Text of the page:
Stay Home Save Lives Order Response
People are asking questions about enforcement of the Governor’s Stay Home Save Lives order. Eugene Police’s response is similar to the responses of Oregon State Police, Oregon Association Chiefs of Police and Oregon State Sheriff’s Association:
EPD prefers to gain compliance by educating people who are not following the governor’s orders. It is not our intent at this point, that officers be proactively seeking out violators unless the behavior appears egregious in nature. While for the most part, any response will be complaint driven, we wish to keep our 911 call takers and officers going to life/safety calls. Officers can issue warnings. Citations and arrests are our last resort.
We believe Eugene’s residents are compassionate and will be making every effort they can to safeguard our community’s health. Peer pressure is a powerful motivator and people may choose to self-educate their friends and neighbors. Please note: The governor’s order is a legally enforceable. Failure to comply with the Executive Order would be considered an immediate danger to public health. If there were to be a citation or arrest, it is a Class C misdemeanor (up to 30 days in jail, a fine of up to $1,250, or both).
We all working with all our other city partners and the community to help slow COVID-19’s spread. And, we are taking care of our employees.
How We are Responding
Our community’s safety is our main focus and as a City Department we will maintain essential services, support our partners, and continue to reinforce the importance of following Lane County Public Health’s advisories.
We are making sure our workforce stays healthy so we can continue serving the community. By keeping ourselves healthy, we help reduce the spread of disease and ensure we are adequately staffed for public safety response.
What We Are Doing
- We will continue to respond to emergency calls for service, in progress crimes, other high priority life/safety issues, and incidents that require evidence gathering. This will not change
- Our public expects us to adjust our operations to ensure the safety and health of our first responders. We will communicate any operational changes to individuals when they call in to our non-emergency line for low-level service calls.
- As always, individuals can report vandalism/criminal mischief, theft, hit and run (non injury), and other non-emergency crime or suspicious activity can be reported online: http://ceapps.eugene-or.gov/epdcoplogic/
- We are suspending meetings and public events, temporarily closing facilities to public entry, and modifying some face-to-face services to help reduce the spread of COVID-19 in Eugene. This includes:
- Suspending ride-alongs and the use of the Kilcullen Conference Room by the public
- Limiting entry to the secure portions of our headquarters at 300 Country Club, Central Lane 911, and other locations to employees and critical/essential business visitors only
- Ensuring there are personal protective equipment for patrol officers and that we are all following cleaning guidelines for vehicles and facilities, as well as using good hygienic practices as outlined by Lane County Public Health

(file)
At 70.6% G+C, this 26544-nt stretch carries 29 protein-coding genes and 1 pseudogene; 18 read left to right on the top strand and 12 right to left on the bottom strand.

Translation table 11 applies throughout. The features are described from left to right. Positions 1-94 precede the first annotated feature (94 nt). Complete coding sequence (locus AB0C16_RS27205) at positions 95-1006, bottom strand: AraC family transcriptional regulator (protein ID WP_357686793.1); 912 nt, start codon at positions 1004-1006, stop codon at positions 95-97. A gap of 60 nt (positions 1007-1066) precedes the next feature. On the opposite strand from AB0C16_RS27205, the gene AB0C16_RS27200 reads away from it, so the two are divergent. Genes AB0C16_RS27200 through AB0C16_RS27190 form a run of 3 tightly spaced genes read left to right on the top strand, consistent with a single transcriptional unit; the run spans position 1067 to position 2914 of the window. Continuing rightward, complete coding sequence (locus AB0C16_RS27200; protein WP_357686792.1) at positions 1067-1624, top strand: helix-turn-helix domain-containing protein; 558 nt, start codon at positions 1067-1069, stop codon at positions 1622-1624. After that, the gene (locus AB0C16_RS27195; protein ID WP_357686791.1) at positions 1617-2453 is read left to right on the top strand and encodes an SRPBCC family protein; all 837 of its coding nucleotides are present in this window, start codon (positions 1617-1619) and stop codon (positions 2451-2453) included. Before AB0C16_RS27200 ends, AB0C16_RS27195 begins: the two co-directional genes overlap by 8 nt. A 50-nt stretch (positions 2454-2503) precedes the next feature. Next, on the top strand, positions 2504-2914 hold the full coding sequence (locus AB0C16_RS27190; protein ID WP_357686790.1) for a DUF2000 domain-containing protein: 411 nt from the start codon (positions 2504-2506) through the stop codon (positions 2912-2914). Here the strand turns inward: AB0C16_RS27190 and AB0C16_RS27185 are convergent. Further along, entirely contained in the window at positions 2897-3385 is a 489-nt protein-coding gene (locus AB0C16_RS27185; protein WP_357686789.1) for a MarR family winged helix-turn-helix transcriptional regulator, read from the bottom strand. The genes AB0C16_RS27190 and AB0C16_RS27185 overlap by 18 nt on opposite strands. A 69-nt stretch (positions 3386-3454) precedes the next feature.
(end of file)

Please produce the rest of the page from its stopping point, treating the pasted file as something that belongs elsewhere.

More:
- Working with our partners, such as CAHOOTS, to ensure we are coordinating plans
- Modifying services for the EPD Front Counter: all in-person services will be suspended, except for the following: Vehicle Impound Release; Pet Fix-It Tickets (no other licensing at this time); Bail and Mail/package delivery. For these services, the public can pick up the black phone in the lobby and dial 5131. The Red Phone is still available to call dispatch.
- Public Records requests can be submitted through fax (541.682.6804) or mail (300 Country Club Road, Eugene, Oregon). There are forms online: https://www.eugene-or.gov/916/Police-Records-Request
All of these efforts help slow the spread of COVID-19. By slowing the spread, we can preserve our health care capacity which will be critical in the coming weeks. These actions also help protect people who may be at higher risk - people over 60 and those with pre-existing respiratory, cardiac conditions, or who are immuno-compromised. We can all help reduce the impact of COVID-19 in our community.
Eugene Police Facts Regarding Camping Enforcement
Eugene Police has received calls regarding homeless camps being shut down. This is a serious misconception. Here are the facts regarding any enforcement of camping while we are responding to concerns of the COVID-19 pandemic and observing the “Stay Home, Save Lives” Executive Order:
Consistent with the Center for Disease Control guidelines, the City’s approach is intended to control the spread of COVID-19 through social distancing and hygiene, while providing critical services to people who are homeless.
City of Eugene staff including Eugene Police Department are committed to supporting people experiencing homelessness, including ensuring access to food and water, hygiene and sanitation resources, healthcare, and shelter.
Many homeless people are trying to observe social distancing and have set up safer spaces for themselves. This is being accommodated as long as it can be done safely and doesn’t become a private property trespass, constitute criminal behavior, or pose a significant health and safety issue that out-weighs the need for the individuals to stay in that place.
If it is necessary for City of Eugene staff to engage in camping enforcement due to the above factors, we have a team in place to
coordinate this. If appropriate, staff may recommend relocation to a designated shelter site.
City staff will continue to clean up illegal dumpsites and abandoned camps as staffing resources and safety equipment allow.